I heard about the following problem in a competitive programming camp:

Given an undirected weighted graph $G$ with one vertex initially.

Suppose you are given two types of queries:

  1. Add a new vertex to $G$ with some undirected weighted edges between this vertex and subset of vertices added previously to $G$ in time complexity $O(n^2)$, where negative weights are allowed.

  2. Find the length of the shortest path between two vertices in $O(1)$.

Note: Floyd Warshall's algorithm is $O(n^3)$ for each query of type 1.

I'm looking for (in addition to your answer):

  • Any useful reference to solve such a problem.

  • Links for similar problems in online judges (Codeforces, SPOJ .. etc).

  • $\begingroup$ So you are not looking for a direct answer here? $\endgroup$ – xskxzr Apr 28 '18 at 15:44
  • $\begingroup$ @xskxzr No, I'm looking for a direct answer here. I apologize for not clarifying. (edited ) thank you. $\endgroup$ – Abdulkader Apr 28 '18 at 17:26
  • $\begingroup$ This is called "dynamic shortest paths". $\endgroup$ – D.W. Apr 28 '18 at 18:50
  • $\begingroup$ I am suggesting that you do some research on the dynamic shortest paths problem. I think you'll find a bunch of literature on the problem, with a variety of techniques for it. $\endgroup$ – D.W. Apr 29 '18 at 6:07
  • $\begingroup$ @D.W. "dynamic shortest paths" was very useful suggestion, thank you again. $\endgroup$ – Abdulkader Apr 29 '18 at 6:11

You maintain a table $d$ where $d(i,j)$ represents the length of the shortest path from vertex $i$ to vertex $j$, so query 2 can be done in $O(1)$.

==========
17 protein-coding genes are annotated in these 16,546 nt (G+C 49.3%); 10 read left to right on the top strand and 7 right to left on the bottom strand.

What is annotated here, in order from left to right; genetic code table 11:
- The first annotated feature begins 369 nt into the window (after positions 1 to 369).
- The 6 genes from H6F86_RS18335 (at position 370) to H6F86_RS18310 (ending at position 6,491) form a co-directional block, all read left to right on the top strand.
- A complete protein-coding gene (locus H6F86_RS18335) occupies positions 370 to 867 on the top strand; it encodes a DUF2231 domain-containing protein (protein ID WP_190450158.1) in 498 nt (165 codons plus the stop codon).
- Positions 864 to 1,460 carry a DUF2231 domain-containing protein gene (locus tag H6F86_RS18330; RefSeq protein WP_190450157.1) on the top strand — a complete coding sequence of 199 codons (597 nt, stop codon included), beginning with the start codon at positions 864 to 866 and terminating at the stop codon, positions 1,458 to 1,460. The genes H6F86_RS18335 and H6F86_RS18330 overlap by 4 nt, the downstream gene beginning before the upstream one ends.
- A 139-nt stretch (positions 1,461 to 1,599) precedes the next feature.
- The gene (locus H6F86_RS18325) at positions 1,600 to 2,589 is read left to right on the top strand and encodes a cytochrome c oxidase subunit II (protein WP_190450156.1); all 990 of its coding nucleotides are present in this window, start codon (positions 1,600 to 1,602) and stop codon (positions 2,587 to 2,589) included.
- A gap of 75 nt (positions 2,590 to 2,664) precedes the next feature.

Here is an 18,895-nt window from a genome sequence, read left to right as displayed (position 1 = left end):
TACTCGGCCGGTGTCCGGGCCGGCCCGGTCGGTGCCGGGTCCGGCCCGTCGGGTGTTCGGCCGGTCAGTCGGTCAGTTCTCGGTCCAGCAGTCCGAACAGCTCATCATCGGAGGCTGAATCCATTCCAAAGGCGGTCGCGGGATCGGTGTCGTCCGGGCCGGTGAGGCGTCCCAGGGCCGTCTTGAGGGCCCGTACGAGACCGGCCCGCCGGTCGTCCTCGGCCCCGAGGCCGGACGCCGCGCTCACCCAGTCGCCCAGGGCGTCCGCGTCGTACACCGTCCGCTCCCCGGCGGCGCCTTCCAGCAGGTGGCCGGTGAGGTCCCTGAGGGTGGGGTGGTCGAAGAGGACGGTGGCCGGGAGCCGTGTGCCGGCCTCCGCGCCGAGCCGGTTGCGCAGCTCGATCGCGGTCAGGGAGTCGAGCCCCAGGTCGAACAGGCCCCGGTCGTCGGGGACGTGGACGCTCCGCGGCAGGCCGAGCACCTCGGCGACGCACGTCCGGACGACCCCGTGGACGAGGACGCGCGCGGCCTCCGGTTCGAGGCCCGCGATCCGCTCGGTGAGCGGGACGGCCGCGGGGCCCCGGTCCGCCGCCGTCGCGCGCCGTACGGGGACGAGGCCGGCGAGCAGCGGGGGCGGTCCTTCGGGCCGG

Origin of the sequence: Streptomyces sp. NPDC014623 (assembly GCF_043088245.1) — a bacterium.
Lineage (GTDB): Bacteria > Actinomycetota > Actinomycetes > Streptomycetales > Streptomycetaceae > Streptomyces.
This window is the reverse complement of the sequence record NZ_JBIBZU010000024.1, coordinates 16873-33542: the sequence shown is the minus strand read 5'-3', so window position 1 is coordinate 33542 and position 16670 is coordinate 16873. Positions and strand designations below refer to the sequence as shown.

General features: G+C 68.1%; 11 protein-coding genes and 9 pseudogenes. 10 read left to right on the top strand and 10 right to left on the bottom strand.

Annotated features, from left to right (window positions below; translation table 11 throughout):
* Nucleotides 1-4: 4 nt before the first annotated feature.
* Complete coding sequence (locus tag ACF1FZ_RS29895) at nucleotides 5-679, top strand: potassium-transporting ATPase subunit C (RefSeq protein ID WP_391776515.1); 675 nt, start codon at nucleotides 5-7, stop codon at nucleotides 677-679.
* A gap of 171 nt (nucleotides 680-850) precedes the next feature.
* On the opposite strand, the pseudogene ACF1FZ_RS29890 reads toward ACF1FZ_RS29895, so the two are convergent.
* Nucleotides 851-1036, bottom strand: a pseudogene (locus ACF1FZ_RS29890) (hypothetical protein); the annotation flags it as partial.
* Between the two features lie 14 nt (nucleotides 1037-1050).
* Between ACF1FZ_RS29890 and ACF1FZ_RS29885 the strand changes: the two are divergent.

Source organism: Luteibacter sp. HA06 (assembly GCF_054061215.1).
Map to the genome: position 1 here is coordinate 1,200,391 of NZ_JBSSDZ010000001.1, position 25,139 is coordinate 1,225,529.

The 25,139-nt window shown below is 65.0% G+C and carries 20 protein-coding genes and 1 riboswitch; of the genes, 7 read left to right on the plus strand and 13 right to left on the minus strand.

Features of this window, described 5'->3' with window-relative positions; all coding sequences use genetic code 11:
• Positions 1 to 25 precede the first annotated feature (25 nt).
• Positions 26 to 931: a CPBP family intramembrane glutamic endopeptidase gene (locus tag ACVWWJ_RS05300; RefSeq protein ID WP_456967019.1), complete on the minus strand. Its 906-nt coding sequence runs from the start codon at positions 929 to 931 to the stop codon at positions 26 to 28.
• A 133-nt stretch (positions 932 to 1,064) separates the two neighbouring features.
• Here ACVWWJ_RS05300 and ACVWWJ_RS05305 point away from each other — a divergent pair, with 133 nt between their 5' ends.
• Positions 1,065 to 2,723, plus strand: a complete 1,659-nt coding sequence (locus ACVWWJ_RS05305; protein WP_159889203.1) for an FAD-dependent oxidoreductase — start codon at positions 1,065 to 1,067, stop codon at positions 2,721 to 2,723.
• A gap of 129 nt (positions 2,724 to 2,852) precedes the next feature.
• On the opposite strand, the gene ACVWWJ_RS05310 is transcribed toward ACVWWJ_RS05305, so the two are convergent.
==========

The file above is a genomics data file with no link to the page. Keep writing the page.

For query 1, when a new vertex $u$ is added, for each old vertex $v$, calculate the length of the shortest path from $u$ to $v$ by


where $s$ varies among all neighbors of $u$, and $w(u,s)$ represents the weight of edge $(u,s)$. This process takes $O(n^2)$. Now if there is no negative cycle, for each old vertex $v$, $d(u,v)$ and $d(v,u)$ correctly record the length of the shortest path from $u$ to $v$. It's also not hard to detect if there is a negative cycle.

Then, for any old vertices $s,t$, update $d(s,t)$ to


This can also be done in $O(n^2)$.

Now after the two steps above, if there is no negative cycle, for each pair of vertices $x,y$, $d(x,y)$ correctly records the length of the shortest path from $x$ to $y$.

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  • $\begingroup$ I think I understood this and here is my submission for a classical problem using this idea. Could you add, if possible, a recommended reference for more details about dynamic shortest paths, please? and thanks for your help. $\endgroup$ – Abdulkader May 2 '18 at 20:47
  • $\begingroup$ @Abdulkader I came up with this algorithm by myself. I don't know any reference. $\endgroup$ – xskxzr May 3 '18 at 4:06

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